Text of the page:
By Sherry DiBari

Gugu Rutherford,'12, didn't see how her chemistry and material science background could be applicable to NASA. NASA, after all, was about rockets and astronauts.

But, during an interview for a NASA Pathways internship - one she almost didn't apply for - it all fell into place.

Rutherford was asked how she would perform sampling on the planet Mars. "I literally gave the example of sampling in the ocean with Dr. Cutter on my last expedition with him," she said.

Greg Cutter, professor and eminent scholar in ODU's Department of Ocean and Earth Sciences, was a mentor to Rutherford, first as a student and later as a research associate.

Rutherford also impressed the interviewers with her business acumen - gleaned from managing the cosmetics department at Nordstrom for seven years.

"There were metrics that had to be measured to manage a profitable business," she said. "When it comes to making sure that we are being responsible for taxpayers' dollars, they knew I was committed."

"That's when it all came full circle," she said.

She was awarded the yearlong internship in the Systems Integration & Test Branch, a position that transitioned into her current job.

As a contamination control and planetary protection engineer, Rutherford focuses on microscopic subjects. Even the slightest smudge or speck of dust can distort information on instruments used to gather scientific information.

"If you have nothing but molecular deposition from outgassing on the surface of a lens and you cannot receive or transmit any light through that, it can be devasting for the mission," she said.

She also monitors and reduces biological and particulate contamination on space payloads.

"If we are going to look for life on Mars, we need to know that life is coming from Mars, and that we didn't bring it with us," she said.

These days, Rutherford, who has a new additional title - assistant branch head for Systems Integration & Test Branch - spends less time in the lab.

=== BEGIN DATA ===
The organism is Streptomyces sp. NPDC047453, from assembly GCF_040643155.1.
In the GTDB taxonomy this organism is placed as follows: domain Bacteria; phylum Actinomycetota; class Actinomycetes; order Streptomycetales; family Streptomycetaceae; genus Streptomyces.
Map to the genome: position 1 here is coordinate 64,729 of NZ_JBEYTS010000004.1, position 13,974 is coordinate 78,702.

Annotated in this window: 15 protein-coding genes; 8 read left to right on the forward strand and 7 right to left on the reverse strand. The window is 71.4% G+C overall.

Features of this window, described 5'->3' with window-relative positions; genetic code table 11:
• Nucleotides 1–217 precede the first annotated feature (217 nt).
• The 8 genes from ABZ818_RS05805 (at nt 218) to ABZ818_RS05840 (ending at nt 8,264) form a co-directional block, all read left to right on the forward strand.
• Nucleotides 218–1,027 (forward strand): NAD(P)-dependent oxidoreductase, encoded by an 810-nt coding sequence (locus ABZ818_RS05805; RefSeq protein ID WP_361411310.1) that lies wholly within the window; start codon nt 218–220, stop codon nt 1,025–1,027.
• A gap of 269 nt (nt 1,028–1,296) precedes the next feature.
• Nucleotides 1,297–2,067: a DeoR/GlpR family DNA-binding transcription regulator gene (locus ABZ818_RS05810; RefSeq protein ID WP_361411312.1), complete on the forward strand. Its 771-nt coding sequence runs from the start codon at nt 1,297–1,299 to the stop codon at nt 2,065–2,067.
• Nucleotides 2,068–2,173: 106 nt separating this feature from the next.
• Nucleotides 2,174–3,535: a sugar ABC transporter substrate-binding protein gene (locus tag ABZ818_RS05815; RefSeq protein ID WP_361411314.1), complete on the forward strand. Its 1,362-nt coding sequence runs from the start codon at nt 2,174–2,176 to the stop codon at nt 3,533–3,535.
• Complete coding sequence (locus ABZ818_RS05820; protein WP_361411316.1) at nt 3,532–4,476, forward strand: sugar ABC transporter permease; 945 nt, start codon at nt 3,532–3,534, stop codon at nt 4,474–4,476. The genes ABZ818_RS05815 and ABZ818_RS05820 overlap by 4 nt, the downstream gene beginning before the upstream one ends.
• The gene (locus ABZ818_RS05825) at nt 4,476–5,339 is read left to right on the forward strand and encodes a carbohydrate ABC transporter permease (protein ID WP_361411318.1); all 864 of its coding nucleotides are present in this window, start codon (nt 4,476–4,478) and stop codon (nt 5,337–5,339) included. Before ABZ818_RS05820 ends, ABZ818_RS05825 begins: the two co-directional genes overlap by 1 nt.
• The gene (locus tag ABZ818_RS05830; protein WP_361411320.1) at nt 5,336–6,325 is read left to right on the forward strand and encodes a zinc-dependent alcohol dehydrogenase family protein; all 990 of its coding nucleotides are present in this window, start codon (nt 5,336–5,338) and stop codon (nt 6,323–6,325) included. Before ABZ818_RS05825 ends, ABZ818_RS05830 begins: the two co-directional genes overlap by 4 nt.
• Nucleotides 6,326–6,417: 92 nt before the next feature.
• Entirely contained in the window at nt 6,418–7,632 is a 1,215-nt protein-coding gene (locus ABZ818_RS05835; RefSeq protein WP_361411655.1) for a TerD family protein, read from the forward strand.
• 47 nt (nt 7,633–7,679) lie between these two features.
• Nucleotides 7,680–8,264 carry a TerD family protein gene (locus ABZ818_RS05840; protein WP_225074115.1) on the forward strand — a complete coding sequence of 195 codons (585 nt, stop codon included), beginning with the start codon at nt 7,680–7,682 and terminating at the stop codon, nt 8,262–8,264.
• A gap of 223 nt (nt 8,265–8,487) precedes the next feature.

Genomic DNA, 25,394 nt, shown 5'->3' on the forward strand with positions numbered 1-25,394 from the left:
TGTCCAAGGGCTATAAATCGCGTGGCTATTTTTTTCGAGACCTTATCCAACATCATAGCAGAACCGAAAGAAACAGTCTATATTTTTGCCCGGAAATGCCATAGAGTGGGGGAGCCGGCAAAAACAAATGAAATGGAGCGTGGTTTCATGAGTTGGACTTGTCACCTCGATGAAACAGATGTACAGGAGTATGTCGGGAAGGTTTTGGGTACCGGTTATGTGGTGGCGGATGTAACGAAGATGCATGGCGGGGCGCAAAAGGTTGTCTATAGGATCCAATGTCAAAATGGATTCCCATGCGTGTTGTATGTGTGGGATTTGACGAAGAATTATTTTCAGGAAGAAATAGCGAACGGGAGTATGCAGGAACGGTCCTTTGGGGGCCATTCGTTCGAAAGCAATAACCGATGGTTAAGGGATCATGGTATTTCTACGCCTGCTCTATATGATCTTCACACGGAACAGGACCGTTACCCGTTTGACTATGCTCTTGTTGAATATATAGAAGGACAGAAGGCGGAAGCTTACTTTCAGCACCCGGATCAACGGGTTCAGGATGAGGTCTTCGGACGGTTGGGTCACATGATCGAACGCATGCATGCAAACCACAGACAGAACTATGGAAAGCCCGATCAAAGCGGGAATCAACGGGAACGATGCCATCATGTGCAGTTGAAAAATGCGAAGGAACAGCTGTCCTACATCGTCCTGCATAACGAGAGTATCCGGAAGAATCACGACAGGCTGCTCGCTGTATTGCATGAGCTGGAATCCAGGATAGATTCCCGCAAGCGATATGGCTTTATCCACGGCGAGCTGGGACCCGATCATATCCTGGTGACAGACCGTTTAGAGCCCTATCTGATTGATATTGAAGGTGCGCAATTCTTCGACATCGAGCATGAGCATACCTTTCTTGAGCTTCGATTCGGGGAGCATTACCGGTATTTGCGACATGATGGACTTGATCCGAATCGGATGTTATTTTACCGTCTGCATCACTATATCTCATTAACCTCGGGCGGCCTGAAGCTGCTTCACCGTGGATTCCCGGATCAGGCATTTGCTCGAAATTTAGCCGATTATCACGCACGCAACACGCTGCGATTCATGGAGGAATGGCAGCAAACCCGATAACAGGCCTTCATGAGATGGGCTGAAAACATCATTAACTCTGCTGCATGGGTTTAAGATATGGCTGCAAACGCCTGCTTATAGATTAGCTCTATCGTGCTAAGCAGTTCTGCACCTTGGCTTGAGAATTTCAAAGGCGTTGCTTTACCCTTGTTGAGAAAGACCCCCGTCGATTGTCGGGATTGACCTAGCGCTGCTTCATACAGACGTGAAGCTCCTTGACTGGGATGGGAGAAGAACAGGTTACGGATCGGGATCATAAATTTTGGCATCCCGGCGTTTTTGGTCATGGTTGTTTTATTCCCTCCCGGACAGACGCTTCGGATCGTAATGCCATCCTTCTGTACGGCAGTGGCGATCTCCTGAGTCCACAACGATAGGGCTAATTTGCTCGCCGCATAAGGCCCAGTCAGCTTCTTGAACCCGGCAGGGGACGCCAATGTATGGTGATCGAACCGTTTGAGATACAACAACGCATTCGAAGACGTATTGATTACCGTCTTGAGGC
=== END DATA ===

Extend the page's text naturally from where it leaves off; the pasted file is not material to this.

Much of her time is spent collaborating with scientists and engineers at NASA facilities and with industry partners across the country, particularly at sites where space flight hardware is being assembled, integrated and tested in cleanroom facilities.

Rutherford, who spent her formative years in Virginia Beach, didn't take the direct route to a STEM career.

She spent a few years working retail in Michigan and came back to Hampton Roads to manage the cosmetics department at Nordstrom.

Retail management helped Rutherford connect with people. "To give your customers the best experience, you need to really listen to their needs," she said.

In the same week that she started at Nordstrom, she also joined the U.S. Navy Reserve.

"We were raised with the idea of community service, and just being connected to someone other than yourself," she said. "And being very empathetic about the fact that others might really need your help."

After seven years at Nordstrom and in the reserve, Rutherford enrolled at Old Dominion University to double major in chemistry and biochemistry.

Rutherford wasn't the typical chemistry student - a 30-year-old single mother, working full-time, and a woman of color.

However, she found a welcoming community within the department.

"Our department was really small and I was able to really connect to my peers," she said. "Even though we all had different backgrounds, we had a deep connection to each other."

At ODU, Cutter introduced Rutherford to the hands-on applications and practical uses of chemistry.

"I started to see that there's so much chemistry that's directly applicable to the field of chemical oceanography and environmental chemistry as a whole," she said. "And I really fell in love with it."

After graduation, Rutherford spent three years working with Cutter as a research associate.

Rutherford expanded on that love of hands-on science with a masters, and later a doctorate, in materials science at Norfolk State University.

Still focused on giving back, Rutherford mentors high school and college students participating in programs at NASA.

Her advice for young people interested in STEM: "Be fearless; you have to step out on faith and be fearless."

Read about Gugu Rutherford and other Monarchs who have made a mark at NASA in the winter issue of Monarch magazine.

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